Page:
On Tuesday, Feb. 7, Liba Beyer said her committee received a call asking if they could help settle an Iraqi family of six, with four children ranging in age from six to 23. The family would arrive on Friday.
Beyer is part of a committee comprised of members from three South Orange synagogues partnering with the World Church Service to adopt refugee families and help them adjust to their new lives.
The mad rush was necessary as this was the family’s second attempt to come to the United States.
The family had already been approved by U.S. government agencies and were preparing to depart from Istanbul — where they fled when they left Iraq — when they got held up by President Donald Trump’s executive order banning refugees. Once a federal judge stayed the order in early February, they left before a federal court of appeals might have the opportunity to reinstate the ban.
On Feb. 10 they arrived at Newark Liberty International Airport and were met by Beyer and other members of the South Orange synagogue group.
Speaking with NJJN the day before the family arrived she said, “We’re so excited, but it’s so crazy! Everyone’s like ‘Don’t worry, we’ve got this.’ I don’t know how, but we’ll do it. God willing, they will get here Friday. Everyone is holding their breath until then.”
In contrast to these frantic preparations, the three synagogues — Congregation Beth El, Temple Sharey Tefilo-Israel, and Oheb Shalom Congregation — had a few weeks’ notice to prepare for their first refugee family, originally from Syria, who arrived Jan. 17 and now live in Maplewood.
“We were all clear that when admitting refugees was once again permitted there would be a backlog of people who were fully vetted and had been waiting to come here,” Rabbi Dan Cohen of Sharey Tefilo-Israel told NJJN. “We knew that, thanks to the work of the committee, we are in a unique position that has us amazingly organized and able to help. The fact that we got a call and this request was made just a few days later was bashert [meant to be].”
Within the first 24 hours after receiving notice about the Iraqi refugees, the community had already filled requests for a long list of items, from beds, tables, and other furniture to pantry items like flour, beans, and barley to pots and pans, brooms and buckets, even toiletries. A GoFundMe site dedicated to resettling the refugees raised a total of over $63,000, with nearly $20,000 coming since notification about the second family’s arrival.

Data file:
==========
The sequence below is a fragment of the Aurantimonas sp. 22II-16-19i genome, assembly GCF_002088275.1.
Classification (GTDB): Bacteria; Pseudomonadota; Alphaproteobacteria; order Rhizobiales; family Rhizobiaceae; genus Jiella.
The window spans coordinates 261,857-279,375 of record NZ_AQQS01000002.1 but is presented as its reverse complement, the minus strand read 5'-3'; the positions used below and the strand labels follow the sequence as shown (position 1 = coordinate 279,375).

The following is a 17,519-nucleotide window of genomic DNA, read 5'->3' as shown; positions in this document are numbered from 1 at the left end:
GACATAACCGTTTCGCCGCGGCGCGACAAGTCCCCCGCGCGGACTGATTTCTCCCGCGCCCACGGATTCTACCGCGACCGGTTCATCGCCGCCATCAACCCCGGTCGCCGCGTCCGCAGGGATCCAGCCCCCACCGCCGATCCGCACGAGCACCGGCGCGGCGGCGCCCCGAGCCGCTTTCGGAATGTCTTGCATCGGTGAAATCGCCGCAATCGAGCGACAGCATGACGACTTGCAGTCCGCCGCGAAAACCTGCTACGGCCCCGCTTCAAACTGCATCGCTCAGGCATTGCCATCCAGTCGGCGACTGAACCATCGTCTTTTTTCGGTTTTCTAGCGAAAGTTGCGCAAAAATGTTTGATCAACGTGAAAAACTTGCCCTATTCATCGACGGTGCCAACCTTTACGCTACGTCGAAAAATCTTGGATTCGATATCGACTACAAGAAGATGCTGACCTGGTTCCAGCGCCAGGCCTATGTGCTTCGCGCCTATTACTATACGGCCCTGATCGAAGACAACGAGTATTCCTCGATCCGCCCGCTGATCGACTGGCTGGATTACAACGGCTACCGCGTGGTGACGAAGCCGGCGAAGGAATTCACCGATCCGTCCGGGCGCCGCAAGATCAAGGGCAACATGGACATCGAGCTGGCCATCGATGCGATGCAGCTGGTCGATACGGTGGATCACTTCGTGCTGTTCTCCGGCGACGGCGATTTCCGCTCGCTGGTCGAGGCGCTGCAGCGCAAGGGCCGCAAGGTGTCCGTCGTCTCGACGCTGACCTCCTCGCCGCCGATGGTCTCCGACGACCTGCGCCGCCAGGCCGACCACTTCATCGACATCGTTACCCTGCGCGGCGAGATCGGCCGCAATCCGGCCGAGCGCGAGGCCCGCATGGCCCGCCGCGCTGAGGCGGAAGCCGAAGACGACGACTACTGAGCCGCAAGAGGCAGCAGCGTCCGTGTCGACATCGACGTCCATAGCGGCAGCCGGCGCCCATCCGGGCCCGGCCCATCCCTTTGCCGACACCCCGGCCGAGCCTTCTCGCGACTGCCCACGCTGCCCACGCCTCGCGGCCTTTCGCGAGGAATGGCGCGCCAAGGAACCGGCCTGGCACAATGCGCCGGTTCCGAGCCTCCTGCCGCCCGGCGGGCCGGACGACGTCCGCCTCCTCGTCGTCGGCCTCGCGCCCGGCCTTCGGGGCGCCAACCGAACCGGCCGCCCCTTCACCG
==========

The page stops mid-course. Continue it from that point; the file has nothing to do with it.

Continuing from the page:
The biggest concern, Beyer said, remains housing. Airbnb helped the group find a temporary residence in West Orange, but permanent housing will be tricky. “It’s going to be really hard to work within this budget for this family, who will need a three-bedroom apartment. But we are going to try our best for Maplewood. We’ve put out as many feelers as we could,” she said.
“I’m feeling inspired by the people in our community and the work they are doing,” said Cohen. He was not surprised that the community was able to move so quickly. “That is who this community is and I am profoundly proud to be part of it.”
Meanwhile, the first family, from Syria, is settling into their new surroundings. They remain unavailable to speak with the media.
The six-year-old has started school and will be having a birthday party the first week of March, with local middle schoolers volunteering to provide cupcakes and decorations. The adults are working closely with Jewish Vocational Service of MetroWest NJ to find employment opportunities, and the teenager is starting Columbia High School.
According to Beyer, the first resettled refugees are excited that a new family is joining them. She said they told her, “We want to be the first ones to welcome them.”